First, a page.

The G-8 annual meeting in Scotland in July 2005 should end with alegacy of verifiable development assistance for Africa. The next stepis to develop and implement a comprehensive G-8 developmentassistance plan for Africa. During Britain's leadership of the G-8,Africa should benefit from a comprehensive, verifiable G-8development assistance. Stakeholders in G-8 nations and Africa shouldhave no doubt on the specific programs, expected outcomes and theagencies responsible for implementation of comprehensive developmentassistance from the richest nations on earth.
Dr. Akukwe, specialcorrespondent for USAfricaonline.com, discussed some of the issues inthis article in the BBC 24-Hour Prime Time News on June 3, 2005.
CLASS: The heritage excellence and stylemagazine for Africans in north America, described by The New YorkTimes as the magazine for affluent Africansin America. It is published byprofessional journalists and leading mulitmedia leaders andpioneers.
Click image for the latest2005 cover editions of CLASS magazine Vol. 2.5 and2.6
Subscribe@Classmagazine.tv-- 8303 SW Freeway, Suite 100, Houston, Texas 77074.Phone: 713-270-5500. Cell direct:832-45-CHIDO (24436)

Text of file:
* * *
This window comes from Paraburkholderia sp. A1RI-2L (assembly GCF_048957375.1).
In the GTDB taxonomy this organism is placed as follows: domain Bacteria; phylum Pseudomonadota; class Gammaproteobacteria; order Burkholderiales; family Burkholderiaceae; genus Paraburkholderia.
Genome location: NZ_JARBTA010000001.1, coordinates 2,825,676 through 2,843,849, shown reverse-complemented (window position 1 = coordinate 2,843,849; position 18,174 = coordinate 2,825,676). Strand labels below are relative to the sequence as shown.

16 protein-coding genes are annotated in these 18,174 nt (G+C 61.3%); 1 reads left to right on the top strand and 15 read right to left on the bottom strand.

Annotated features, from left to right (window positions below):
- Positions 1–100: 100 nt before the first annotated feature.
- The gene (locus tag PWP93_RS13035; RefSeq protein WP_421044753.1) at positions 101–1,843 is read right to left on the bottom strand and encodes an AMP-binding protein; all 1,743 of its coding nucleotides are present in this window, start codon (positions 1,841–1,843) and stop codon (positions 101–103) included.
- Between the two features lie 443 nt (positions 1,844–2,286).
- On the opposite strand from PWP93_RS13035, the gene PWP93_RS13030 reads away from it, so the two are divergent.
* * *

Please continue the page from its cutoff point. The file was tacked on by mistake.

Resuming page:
Why Bush should focus on dangers facing Nigeria's return to democracy and Obasanjo's slipperyslide. By Chido Nwangwu
Should Africa debates begin and end at The New York Times and The Washington Post? No
AFRICA AND THE U.S. ELECTIONS Beyond U.S. electoral shenanigans, rewards and dynamics of a democratic republic hold lessons for African politics.
Osama bin-Laden's goons threaten Nigeria and Africa's stability
What has Africa to do with September 11 terror?
Africans reported dead in terrorist attack at WTC
September 11 terror and the ghost of things to come....
Arafat's duplicity, terrorism at the heart of Israeli-Palestinian crises. By Barry Rubin
Will religious conflicts be the time-bomb for Nigeria's latest transition to civilian rule?
Johnnie Cochran will soon learn that defending Abacha's loot is not as simple as his O.J Simpson's case. By Chido Nwangwu
Should Africa debates begin and end at The New York Times and The Washington Post? No
Nelson Mandela, Tribute to the world's political superstar and Lion of Africa
Winnie Madikizela-Mandela's burden mounts with murder charges, trials
Conflicting emotions, feeling of disappointment, timing of revelation that Rev. Jackson fathered a child with former aide lead to charges of "right-wing orchestration."
Nigeria's Presidential Election: Is it just for the Highest Bidder?
Nigeria at 40: punish financial thuggery, build domestic infrastructure
Is Obasanjo really up to Nigeria's challenge and crises? By USAfricaonline.com contributing editor Ken Okorie. Commentary appears from NigeriaCentral.com